The Discipline of Solitude

If you haven’t read my previous blog posts about my journey in discipline this year, I would recommend starting by reading my introductory blog here, as well as my other update blogs which you can find listed here.

The Discipline of Solitude

Here I am, six months into this journey in discipline, halfway through, and I feel like, more than anything, this challenge has made me realize how many weaknesses, and therefore potential places of growth, I have in my life. Don’t get me wrong – I am grateful for that! But it can get a little exhausting to seemingly follow the same pattern of 1.) read about a discipline, 2.) try to practice said discipline, and 3.) fail constantly at practicing the discipline.

For that exact reason, I was so excited for this month’s topic: Solitude. I thought to myself, “I’m an introvert and love to be alone, so this will be easy!” and, “Wow, solitude sounds so restful!”. Well, surprise, surprise, this discipline, as with every other one this year, was completely different from what I thought I knew. And also, like every other topic, the reality of the Discipline of Solitude is so much more challenging, and therefore life-giving, than what I believed it was.

One of the main differences that I discovered between my idea of solitude, and the reality of the spiritual discipline of solitude, is that it’s not simply about being alone. In fact, Foster says that “solitude is more a state of mind and heart than it is a place” (Celebration of Discipline, p. 96). He goes on to share that, even in the midst of crowds, we can still practice inward solitude. As with every other discipline I can think of, the inward position of our hearts matters more than the outward act of being alone.

Solitude and Silence

It’s funny how sometimes God lines up so many things in your life, where you really have no choice but to acknowledge that he’s trying to teach you something. This month is one of those times for me. As I read through this chapter, and as I processed this past month in my life, I couldn’t keep the tears from coming into my eyes.

For so long I’ve felt like I haven’t been rested. I go to bed and wake up, and I’m still tired. Even on my days off when I do absolutely nothing, I feel tired. Not physically tired, necessarily, but mentally and emotionally. For months I’ve been trying to “diagnose” myself, thinking that I need to learn how to “rest” well, or maybe I’d feel more peace if I keep up with my chores more, or spend more time with my friends and family. Of course these are all good things, but really I have not seen one of the big issues that I believe God has revealed to me this month: noise.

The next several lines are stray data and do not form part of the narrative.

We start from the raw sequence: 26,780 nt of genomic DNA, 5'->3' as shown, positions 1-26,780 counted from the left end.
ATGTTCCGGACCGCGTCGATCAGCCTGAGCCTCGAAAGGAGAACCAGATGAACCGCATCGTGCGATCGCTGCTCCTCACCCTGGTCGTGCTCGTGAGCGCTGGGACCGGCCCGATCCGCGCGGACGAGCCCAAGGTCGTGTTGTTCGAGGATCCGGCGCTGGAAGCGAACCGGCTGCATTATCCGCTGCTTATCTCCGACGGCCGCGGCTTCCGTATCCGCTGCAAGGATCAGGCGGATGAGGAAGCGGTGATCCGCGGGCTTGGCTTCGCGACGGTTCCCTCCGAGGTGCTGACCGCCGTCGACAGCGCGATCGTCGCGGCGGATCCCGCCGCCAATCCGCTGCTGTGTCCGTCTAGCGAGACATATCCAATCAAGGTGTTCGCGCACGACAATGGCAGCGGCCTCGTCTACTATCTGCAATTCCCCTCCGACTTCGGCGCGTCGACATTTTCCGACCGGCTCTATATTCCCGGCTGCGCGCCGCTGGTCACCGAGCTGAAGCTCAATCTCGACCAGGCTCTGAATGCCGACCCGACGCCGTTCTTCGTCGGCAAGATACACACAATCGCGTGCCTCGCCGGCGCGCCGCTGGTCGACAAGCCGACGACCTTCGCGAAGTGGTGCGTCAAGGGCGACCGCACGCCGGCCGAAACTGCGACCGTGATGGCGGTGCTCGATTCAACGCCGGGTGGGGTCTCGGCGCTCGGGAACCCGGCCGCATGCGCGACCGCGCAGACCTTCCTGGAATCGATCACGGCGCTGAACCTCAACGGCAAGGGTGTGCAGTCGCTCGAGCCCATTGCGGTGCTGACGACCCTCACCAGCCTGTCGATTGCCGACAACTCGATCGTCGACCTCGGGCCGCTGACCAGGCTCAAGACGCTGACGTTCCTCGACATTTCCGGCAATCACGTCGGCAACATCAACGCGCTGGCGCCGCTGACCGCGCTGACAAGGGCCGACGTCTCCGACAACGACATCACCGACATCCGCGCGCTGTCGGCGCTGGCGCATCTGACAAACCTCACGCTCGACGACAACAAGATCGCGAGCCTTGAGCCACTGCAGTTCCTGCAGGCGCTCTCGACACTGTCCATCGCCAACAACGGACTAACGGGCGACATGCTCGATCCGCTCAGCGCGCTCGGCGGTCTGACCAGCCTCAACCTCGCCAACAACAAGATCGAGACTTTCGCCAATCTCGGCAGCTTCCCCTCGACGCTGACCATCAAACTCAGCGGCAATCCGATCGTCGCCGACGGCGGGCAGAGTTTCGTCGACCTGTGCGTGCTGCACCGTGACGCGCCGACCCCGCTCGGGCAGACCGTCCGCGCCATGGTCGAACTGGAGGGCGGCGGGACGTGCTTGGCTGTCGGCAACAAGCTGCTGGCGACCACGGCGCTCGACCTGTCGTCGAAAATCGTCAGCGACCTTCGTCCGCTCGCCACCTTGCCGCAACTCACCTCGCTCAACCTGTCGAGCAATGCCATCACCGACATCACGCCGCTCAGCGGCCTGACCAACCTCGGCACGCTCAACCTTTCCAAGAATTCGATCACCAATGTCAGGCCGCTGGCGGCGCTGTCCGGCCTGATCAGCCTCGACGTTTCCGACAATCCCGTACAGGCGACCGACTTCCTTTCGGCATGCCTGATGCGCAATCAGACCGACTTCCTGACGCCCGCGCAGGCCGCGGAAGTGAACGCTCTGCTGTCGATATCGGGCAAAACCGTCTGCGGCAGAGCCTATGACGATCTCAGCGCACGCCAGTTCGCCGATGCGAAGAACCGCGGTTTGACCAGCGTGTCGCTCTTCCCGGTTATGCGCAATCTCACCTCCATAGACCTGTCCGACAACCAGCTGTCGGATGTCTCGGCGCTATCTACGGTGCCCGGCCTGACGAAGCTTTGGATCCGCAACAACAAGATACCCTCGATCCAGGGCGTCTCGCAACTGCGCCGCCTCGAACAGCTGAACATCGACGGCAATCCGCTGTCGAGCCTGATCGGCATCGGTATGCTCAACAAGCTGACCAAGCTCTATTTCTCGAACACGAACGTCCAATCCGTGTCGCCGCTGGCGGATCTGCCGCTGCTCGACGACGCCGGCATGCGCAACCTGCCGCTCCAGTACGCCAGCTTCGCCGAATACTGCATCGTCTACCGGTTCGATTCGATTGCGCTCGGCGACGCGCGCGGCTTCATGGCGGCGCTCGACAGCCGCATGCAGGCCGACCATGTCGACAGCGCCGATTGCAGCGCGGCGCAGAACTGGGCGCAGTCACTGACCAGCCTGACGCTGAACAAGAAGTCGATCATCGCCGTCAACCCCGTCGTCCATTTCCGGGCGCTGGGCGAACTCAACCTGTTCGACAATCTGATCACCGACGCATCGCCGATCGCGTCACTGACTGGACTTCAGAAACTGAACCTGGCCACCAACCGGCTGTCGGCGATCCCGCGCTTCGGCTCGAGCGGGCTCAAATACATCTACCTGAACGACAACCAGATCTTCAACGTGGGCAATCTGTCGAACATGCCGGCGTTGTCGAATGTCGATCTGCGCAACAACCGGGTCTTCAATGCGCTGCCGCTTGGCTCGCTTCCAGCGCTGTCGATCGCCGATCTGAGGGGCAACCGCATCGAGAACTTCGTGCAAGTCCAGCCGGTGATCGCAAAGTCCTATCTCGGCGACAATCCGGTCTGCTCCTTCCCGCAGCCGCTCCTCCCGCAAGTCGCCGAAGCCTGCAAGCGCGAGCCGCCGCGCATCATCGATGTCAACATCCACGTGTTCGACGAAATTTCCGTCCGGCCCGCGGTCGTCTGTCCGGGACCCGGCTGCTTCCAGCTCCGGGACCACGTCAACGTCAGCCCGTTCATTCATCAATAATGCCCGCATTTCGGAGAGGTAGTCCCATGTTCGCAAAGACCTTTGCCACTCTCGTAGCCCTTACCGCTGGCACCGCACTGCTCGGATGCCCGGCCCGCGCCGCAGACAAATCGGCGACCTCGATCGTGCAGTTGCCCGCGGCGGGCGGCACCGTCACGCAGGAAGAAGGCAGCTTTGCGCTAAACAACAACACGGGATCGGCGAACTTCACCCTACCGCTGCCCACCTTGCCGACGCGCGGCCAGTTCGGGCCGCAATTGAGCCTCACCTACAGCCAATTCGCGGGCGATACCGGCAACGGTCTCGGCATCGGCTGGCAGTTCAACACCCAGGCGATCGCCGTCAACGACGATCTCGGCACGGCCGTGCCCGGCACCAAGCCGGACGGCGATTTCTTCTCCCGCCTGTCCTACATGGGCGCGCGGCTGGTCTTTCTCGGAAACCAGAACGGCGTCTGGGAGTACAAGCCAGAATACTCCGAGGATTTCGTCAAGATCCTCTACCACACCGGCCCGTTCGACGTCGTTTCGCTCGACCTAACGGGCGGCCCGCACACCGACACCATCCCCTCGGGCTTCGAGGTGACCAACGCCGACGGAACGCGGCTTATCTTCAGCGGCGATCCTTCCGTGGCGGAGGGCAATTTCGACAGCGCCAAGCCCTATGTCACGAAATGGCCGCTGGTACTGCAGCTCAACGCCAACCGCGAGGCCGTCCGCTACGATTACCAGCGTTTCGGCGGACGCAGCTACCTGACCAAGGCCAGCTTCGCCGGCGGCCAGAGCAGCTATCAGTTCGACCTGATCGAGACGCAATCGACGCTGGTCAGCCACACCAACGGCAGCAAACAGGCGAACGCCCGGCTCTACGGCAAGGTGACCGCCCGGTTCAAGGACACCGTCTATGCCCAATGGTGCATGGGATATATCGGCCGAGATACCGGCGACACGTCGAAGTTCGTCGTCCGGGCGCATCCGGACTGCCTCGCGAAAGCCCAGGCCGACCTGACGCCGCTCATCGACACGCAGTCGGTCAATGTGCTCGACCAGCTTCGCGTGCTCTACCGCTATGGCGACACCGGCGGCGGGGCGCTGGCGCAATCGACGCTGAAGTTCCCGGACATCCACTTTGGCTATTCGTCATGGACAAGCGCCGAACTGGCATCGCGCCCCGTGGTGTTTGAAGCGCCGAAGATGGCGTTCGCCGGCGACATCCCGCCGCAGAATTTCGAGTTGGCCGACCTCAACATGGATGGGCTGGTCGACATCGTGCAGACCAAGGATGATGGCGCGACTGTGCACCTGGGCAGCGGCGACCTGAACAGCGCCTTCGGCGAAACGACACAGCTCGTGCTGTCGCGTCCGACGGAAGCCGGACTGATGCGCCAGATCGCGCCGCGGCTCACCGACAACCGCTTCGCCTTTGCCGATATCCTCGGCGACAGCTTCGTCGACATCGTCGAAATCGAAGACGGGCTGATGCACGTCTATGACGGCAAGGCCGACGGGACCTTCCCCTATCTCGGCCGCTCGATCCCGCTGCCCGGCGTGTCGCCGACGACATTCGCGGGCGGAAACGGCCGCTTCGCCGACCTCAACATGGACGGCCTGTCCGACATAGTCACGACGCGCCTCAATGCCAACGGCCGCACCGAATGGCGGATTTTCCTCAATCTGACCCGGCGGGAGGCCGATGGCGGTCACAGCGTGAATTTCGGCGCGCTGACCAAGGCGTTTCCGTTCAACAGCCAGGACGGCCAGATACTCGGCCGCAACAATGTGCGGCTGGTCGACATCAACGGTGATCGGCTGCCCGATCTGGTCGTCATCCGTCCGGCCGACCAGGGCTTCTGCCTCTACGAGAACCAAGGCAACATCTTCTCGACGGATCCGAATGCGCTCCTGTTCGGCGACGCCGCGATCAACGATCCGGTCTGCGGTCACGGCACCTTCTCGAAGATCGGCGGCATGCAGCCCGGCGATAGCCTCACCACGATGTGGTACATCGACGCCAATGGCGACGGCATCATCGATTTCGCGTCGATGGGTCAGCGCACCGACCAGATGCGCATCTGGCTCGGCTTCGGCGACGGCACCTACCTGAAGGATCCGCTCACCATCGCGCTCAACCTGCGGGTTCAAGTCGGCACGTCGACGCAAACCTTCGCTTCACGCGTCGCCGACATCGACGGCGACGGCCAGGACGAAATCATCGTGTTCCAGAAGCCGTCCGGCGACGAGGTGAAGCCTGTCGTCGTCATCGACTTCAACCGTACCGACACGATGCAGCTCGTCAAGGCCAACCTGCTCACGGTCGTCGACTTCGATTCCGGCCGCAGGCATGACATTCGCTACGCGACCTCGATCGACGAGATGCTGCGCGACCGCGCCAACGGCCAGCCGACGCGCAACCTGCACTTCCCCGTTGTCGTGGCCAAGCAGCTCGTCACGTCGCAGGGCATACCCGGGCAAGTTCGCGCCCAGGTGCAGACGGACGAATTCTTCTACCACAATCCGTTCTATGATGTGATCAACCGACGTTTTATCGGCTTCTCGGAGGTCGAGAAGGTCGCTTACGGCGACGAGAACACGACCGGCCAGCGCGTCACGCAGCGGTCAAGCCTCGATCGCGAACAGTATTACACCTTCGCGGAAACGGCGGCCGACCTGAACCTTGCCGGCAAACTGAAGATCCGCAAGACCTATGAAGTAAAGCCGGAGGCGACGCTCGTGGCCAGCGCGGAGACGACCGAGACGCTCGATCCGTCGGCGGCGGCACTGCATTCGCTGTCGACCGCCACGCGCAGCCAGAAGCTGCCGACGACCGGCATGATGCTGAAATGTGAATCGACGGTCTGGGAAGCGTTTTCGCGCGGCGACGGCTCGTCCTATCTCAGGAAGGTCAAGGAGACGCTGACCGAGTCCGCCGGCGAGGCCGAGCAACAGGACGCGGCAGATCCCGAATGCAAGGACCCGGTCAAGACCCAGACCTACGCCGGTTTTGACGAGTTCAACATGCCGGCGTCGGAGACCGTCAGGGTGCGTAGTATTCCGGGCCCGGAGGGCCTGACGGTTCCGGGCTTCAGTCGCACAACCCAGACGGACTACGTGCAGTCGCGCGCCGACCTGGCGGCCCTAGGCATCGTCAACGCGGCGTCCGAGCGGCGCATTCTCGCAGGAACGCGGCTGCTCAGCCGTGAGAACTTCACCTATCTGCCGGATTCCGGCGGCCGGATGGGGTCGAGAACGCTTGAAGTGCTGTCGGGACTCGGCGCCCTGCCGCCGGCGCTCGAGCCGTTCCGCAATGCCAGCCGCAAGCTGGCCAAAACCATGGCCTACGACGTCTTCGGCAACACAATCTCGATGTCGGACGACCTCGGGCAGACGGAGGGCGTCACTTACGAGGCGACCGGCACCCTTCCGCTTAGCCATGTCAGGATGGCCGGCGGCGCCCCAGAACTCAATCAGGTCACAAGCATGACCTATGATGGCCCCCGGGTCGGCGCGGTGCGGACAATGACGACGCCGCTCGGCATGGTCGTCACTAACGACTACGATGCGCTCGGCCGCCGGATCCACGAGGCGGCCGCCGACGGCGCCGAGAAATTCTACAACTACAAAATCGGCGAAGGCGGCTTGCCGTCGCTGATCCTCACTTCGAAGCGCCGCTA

I can’t lean into and embrace the silence. Anytime I’m at home, I have music playing, or I’m listening to podcasts, or I’m watching TV. Again, I don’t think these things are bad in and of themselves, but I think I’ve been using them to avoid the silence out of fear. Fear that I might have to actually address my emotions. Fear that I will have to face the insecurities that have been lurking there my whole life. Fear that I’ll have to face those lies head on, and actually deal with them. It’s as if all this noise has become a numbing agent for me, and now I’m sensing the gentle call from my Father to clear out the noise a bit, feel the pain that I’ve been avoiding, and let him heal the wounds. He’s there.

“Without silence there is no solitude” (p. 98). I would go on to say, at least from what I feel like I’ve heard from the Lord this month for me personally, without solitude there is no true rest. Though it’s intimidating, and even scary, to take this step into more silence and solitude in my life, I feel that my spirit is really craving this. I long to sit in silence with the Lover of my soul, breathe deeply in his presence, and experience just a little sliver of his perfect peace that surpasses understanding. And the beauty is that our God wants that for us as well. Just like in the story of the prodigal son, the moment we step onto the road and say yes to his call, he comes running to us with open arms, showering us with his love and grace.

Thank you so much for taking the time to read this. Whether you’ve been participating in this challenge yourself or not, I’d love to hear how you’ve practiced the discipline of solitude in the comment section below or on our Facebook group, which can be found here. Have a wonderful July!

Caroline Richard

Communications | First15